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Notes for the lecture on Wednesday October 16
Global Pattern of Temperature and Rainfall

 


Fig. 1  Schematic depiction of the major climate belts on Earth. 



If we look at the climate of Planet Earth without going into very much detail, we can see a number of very basic features that seem to depend only upon latitude, as sketched in Fig. 1

  • an equatorial rain belt, the Intertropical Convergence Zone (ITCZ),  which shows up clearly in the annual mean rainfall (the blues and purples in Fig. 2), as well as on satellite images of clouds (see the equatorial band of clouds in Fig 4). Note that the ITCZ is located, not exactly on the equator, but near 7 degrees N.  It drifts northward to ~10 N during the norther summer and southward toward the equator during winter but it remains in the northern Hemisphere year round.  Annual rainfall along the ITCZ is in excess of 100 inches per year at many locations.
  • In Fig. 1 we can see the tradewind belts (northeasterly trades in the Northern Hemisphere and southeasterly trades in the Southern Hemisphere), flanking the equatorial rain belt (Fig. 3). In the idealized Fig. 1 the northeast and southeast trades converge right on the equator but in the real atmosphere they converge along the ITCZ.  Where they converge the air is lifted and it is this continual lifting that produces the heavy and persistent rainfall along the ITCZ.  Note that the southeast trades extend across the equator into the northern hemisphere.
  • In Fig. 1 we can see the subtropical deserts (indicated by the yellows and browns in Fig. 2). We are accustomed to thinking of deserts as being on dry land but note how all the major subtropical desert regions extend westward from the western parts of the continents across large expanses of ocean.  For example, the desert that affects the climate over the southwestern United States extends westward as far as the Hawaiian Islands.  The desert regions are located in the sinking branch of the Hadley cell at a latitude intermediate between that of the trade winds and the westerlies.  They're poleward of the monsoons and equatorward of the migrating weather systems that produce most of the rainfall at higher latitudes.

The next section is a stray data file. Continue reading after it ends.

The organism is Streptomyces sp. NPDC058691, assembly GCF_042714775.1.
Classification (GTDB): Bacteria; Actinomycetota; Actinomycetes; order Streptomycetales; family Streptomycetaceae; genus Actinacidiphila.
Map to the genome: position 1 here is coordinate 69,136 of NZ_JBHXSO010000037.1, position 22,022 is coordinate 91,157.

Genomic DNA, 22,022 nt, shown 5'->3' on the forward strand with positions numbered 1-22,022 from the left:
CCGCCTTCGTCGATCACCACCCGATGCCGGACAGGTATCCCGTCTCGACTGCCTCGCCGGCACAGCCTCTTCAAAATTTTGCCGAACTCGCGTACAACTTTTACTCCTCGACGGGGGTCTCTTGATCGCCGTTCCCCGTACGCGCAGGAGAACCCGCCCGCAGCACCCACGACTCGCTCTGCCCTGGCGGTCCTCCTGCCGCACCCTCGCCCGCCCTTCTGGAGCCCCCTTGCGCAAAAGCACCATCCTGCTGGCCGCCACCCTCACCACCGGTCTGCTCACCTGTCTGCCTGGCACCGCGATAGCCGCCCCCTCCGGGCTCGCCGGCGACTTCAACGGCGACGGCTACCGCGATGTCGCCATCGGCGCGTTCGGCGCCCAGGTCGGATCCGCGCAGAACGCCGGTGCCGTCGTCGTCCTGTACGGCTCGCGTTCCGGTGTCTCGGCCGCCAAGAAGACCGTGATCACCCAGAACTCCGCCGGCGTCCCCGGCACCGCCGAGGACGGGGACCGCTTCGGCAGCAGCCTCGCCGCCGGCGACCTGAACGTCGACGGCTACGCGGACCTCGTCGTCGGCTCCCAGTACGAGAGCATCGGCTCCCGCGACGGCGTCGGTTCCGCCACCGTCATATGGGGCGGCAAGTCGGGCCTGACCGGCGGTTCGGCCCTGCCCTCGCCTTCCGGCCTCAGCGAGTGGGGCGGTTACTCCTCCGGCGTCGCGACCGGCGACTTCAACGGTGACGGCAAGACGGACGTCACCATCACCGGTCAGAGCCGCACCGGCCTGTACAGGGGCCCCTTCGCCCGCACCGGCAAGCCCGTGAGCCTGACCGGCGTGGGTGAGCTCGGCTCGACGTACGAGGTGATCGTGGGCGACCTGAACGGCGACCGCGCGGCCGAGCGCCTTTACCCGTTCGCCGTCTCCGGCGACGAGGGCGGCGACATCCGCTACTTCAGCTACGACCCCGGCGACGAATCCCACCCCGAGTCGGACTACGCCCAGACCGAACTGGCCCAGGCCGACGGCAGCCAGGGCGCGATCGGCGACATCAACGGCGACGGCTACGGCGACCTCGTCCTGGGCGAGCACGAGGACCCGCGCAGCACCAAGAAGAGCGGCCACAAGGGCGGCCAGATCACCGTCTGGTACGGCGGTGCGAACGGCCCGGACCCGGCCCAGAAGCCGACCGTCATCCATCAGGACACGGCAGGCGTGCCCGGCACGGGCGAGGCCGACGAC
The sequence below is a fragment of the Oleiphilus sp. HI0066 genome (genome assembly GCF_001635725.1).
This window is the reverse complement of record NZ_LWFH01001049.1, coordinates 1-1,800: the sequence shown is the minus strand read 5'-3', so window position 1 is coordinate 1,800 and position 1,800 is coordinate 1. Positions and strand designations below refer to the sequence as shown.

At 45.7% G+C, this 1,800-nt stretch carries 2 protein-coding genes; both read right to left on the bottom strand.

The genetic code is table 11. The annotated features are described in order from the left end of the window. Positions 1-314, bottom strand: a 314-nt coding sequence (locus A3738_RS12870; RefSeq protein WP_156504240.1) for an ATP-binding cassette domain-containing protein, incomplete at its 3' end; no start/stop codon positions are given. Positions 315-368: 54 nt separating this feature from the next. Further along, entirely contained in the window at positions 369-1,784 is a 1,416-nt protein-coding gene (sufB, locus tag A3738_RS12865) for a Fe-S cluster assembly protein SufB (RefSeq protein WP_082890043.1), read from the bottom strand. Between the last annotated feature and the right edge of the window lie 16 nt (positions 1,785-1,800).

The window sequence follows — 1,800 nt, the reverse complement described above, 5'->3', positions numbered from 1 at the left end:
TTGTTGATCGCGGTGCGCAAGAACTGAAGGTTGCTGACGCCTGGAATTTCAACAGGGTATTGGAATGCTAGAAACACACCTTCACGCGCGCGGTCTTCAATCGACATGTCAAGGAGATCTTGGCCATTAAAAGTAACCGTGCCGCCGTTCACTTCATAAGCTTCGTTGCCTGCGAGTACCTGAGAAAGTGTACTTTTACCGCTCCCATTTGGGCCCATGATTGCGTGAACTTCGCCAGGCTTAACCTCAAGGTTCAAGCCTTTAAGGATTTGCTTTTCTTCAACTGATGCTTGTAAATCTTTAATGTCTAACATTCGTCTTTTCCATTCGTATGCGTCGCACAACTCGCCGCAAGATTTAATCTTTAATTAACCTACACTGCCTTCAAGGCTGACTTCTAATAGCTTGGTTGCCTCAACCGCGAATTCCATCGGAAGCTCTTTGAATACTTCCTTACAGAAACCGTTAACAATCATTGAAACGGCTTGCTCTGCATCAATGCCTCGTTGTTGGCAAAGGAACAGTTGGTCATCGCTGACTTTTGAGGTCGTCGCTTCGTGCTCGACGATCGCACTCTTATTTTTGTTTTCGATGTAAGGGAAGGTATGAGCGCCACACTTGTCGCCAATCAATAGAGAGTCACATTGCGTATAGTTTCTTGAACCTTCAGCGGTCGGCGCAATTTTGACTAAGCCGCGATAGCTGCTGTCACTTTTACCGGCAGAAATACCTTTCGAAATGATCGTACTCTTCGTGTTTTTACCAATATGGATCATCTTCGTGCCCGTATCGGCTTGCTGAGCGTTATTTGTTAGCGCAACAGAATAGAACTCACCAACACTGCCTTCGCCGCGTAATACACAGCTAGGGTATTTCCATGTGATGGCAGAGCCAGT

Fig. 2  Annual mean rainfall based on station data over land and infrared satellite 
imagery over the sea.  For monthly mean maps and animations see 
http://tao.atmos.washington.edu/legates_msu/index.html
 
 
 
 
 


Fig. 3 Annual-mean surface winds over based on the NCEP/NCAR Reanalyses 
 
 
 
 
 


Fig. 4 The Earth viewed from space with the GOES-11 satellite (May 2000). Visible image over the Pacific Ocean. Beneath the clouds, you can see the outline of the North and South American continents (click on the image to get a larger view) 


 
 
 

Fig. 5 is an image from todays global composite  satellite loop. You can clearly see the ITCZ, the southern hemisphere summer monsoons, the cloud free desert belts and both the Northern and Southern Hemisphere storm tracks. 





Seasonal Variations

The inter-tropical convergence zone is largely restricted to the Atlantic and Pacific Oceans.  Over the tropical continents the rainfall is dominated by the monsoons.  The word 'monsoon' is derived from Arabic 'mausim' a season, meaning in this case, a seasonal wind. It was originally used to describe the winds over the northwest part
of the Indian Ocean, which blow from the northeast, off the Asian continent, during the winter months and from the southwest, off the ocean during the summer rainy season, which lasts from June until early autumn.  This windshift shows up clearly in Fig. 6